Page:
By Nikola Suprak 17.04.2017
If someone were to rank "most interesting premises for a story" from most to least promising, following a group of game developers as they worked on a game would have to rank somewhere near the bottom. There's something about watching a group of people typing away at a computer while they desperately try and drink enough coffee to keep them awake that doesn't make it sound tremendously entertaining to watch - and yet, that is exactly where The Magic Circle: Gold Edition takes place, as all the action unfolds literally inside an unfinished title stuck in development hell. There is something really creative and imaginative about the way the game is put together, and that is something that even extends to the gameplay. It sounds like it should be a great experience, but unfortunately, like the fake world it takes place in, it feels like there is something definitely missing here.
When the game starts up, it is apparent almost immediately that it isn't finished. Not the game in The Magic Circle, but rather the game that this game is about. Confused? The Magic Circle tells the story of a game stuck in development hell, from the point of view of someone inside the actual game. You are literally trapped in an unfinished game world as the developers (viewed as gods in this world) fight over every single little feature of the game, changing it, then changing it again, over and over. The dead carcass of a previous incarnation of this game actually lies underneath this newest iteration, which itself is completely lacking in colour or finished textures to show just how much a work in progress this really is. It captures the feel of an unfinished game almost perfectly, and although the game certainly looks bad, it is deliberately made that way to capture the chaos of the development cycle. With little hope of ever seeing a release date, it falls onto the player to try and get things going, but this time from inside the game itself.
While listening to people bicker about trivial things sounds less like a good videogame story and more like the reason no one wants to hang out with that annoying couple from high school any more, there is actually a really interesting and fun story hiding beneath the surface. There are reasons as to why the team here is struggling to put together a coherent game, and through a variety of audio diaries it is possible to slowly piece together the story.
At its heart, this is meant to be a satire of the gaming industry, but the characters here are surprisingly well developed and interesting, despite the fact they aren't seen as anything other than weird disembodied voices. Most of the story is hidden away, to be found by collecting various audio logs, which actually helps to make the story feel a bit more meaningful and organic. It helps that the dialogue is really well written and actually funny, and that the voice acting is excellent. It makes it so going around and trying to find all the collectibles never feels like much of a chore. It is almost surprising how good the story is - it looks like it will be fairly dull at first, and slowly reveals itself to the point where it is hard to not check every little corner, hoping to find just a bit more of it.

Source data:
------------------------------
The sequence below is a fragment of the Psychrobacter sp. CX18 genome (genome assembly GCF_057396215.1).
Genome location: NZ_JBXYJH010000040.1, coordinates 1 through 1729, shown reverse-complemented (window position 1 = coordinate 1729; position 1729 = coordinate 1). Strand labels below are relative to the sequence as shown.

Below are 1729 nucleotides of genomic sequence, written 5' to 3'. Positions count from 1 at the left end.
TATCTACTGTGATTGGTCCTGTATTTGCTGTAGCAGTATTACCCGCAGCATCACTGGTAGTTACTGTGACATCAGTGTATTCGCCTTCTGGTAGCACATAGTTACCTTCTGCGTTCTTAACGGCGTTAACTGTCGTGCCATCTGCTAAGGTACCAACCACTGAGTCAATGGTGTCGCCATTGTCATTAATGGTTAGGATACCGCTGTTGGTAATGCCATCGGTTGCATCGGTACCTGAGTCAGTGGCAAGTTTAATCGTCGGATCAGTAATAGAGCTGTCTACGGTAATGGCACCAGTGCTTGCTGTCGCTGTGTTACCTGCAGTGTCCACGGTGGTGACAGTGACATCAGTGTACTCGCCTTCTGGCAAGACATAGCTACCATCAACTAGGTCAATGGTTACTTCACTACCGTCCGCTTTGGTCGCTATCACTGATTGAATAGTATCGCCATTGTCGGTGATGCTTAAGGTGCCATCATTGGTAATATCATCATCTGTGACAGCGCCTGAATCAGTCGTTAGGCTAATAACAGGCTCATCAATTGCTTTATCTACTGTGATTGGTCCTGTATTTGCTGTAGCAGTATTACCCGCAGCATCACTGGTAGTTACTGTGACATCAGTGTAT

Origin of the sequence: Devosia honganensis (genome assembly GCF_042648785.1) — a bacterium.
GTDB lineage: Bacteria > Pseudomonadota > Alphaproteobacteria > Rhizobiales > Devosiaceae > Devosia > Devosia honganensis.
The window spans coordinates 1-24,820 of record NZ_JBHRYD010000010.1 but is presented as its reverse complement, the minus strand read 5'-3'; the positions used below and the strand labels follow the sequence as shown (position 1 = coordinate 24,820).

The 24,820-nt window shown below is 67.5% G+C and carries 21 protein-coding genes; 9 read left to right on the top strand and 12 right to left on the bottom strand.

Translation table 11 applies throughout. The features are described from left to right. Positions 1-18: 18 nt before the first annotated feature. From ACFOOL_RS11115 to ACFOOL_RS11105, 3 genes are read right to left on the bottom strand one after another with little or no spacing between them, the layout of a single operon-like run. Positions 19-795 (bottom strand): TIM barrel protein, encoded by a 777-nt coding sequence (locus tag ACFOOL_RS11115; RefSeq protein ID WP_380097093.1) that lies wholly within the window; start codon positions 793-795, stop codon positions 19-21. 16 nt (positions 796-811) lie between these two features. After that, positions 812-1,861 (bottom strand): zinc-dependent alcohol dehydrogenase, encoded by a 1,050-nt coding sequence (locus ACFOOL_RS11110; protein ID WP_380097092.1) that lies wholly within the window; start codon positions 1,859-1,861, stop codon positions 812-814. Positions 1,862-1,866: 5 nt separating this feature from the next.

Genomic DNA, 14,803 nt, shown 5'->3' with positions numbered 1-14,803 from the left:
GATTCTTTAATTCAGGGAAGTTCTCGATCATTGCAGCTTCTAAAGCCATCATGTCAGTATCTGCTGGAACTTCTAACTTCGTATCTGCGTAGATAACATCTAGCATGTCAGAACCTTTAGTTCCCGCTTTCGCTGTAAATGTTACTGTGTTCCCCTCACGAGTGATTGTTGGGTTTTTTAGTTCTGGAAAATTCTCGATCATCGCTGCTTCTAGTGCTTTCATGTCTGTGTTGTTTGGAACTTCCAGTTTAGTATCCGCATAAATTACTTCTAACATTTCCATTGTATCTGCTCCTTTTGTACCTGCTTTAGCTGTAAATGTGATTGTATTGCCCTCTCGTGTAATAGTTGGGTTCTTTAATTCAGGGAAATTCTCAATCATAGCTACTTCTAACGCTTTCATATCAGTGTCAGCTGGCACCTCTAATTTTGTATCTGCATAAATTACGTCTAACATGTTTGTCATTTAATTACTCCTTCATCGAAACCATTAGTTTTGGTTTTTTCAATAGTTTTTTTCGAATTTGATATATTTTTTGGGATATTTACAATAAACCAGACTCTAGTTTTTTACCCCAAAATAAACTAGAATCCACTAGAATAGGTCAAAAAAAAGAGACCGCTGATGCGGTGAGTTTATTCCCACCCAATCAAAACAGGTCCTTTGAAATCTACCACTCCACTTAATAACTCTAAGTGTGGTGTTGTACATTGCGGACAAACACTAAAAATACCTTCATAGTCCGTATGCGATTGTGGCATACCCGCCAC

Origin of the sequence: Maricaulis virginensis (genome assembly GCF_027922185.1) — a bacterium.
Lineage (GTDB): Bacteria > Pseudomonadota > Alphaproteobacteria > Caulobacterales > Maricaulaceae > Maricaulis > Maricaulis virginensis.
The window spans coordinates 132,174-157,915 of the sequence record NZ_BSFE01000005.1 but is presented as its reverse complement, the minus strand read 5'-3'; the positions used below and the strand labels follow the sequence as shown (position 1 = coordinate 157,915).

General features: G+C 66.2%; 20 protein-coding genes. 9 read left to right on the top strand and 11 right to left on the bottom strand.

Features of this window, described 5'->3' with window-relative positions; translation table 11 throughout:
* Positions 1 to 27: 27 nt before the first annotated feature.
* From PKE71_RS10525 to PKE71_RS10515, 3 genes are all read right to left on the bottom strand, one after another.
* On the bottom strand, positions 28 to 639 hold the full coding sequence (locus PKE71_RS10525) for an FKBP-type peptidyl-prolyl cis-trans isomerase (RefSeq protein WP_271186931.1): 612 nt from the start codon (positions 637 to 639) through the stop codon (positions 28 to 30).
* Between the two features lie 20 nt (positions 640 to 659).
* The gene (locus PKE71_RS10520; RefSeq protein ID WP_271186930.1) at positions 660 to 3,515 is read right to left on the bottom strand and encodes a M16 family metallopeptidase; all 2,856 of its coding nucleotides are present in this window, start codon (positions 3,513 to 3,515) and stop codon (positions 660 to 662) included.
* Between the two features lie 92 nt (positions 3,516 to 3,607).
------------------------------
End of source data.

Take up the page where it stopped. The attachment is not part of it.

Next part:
What is really interesting about The Magic Circle is that "unfinished, nearly broken game" is more than just the basic concept for the story. It is quite clever how the game actually works this central feature of its theme into the core gameplay. Although the protagonist is currently trapped in the game, they soon unlock the power to alter it, changing how things work from the inside. Enemies and objects come with the inherent properties that developers gave them. Some enemies are hostile to the player. Other things are fireproof. Still others can float or fly.
What is particularly clever about this title, though, is that it is possible to alter all of that. Enemies can be turned from hostile to the player to allies with the player, giving them their own personal bodyguards to transverse the environment with. The flying ability can be stolen from an enemy and given to a rock, which can then be used as a platform to cross a path that couldn't be crossed before. The fake developers here clearly don't know what they're doing, so perhaps it is time someone else took things into their own hands, which is precisely what the game has the player do.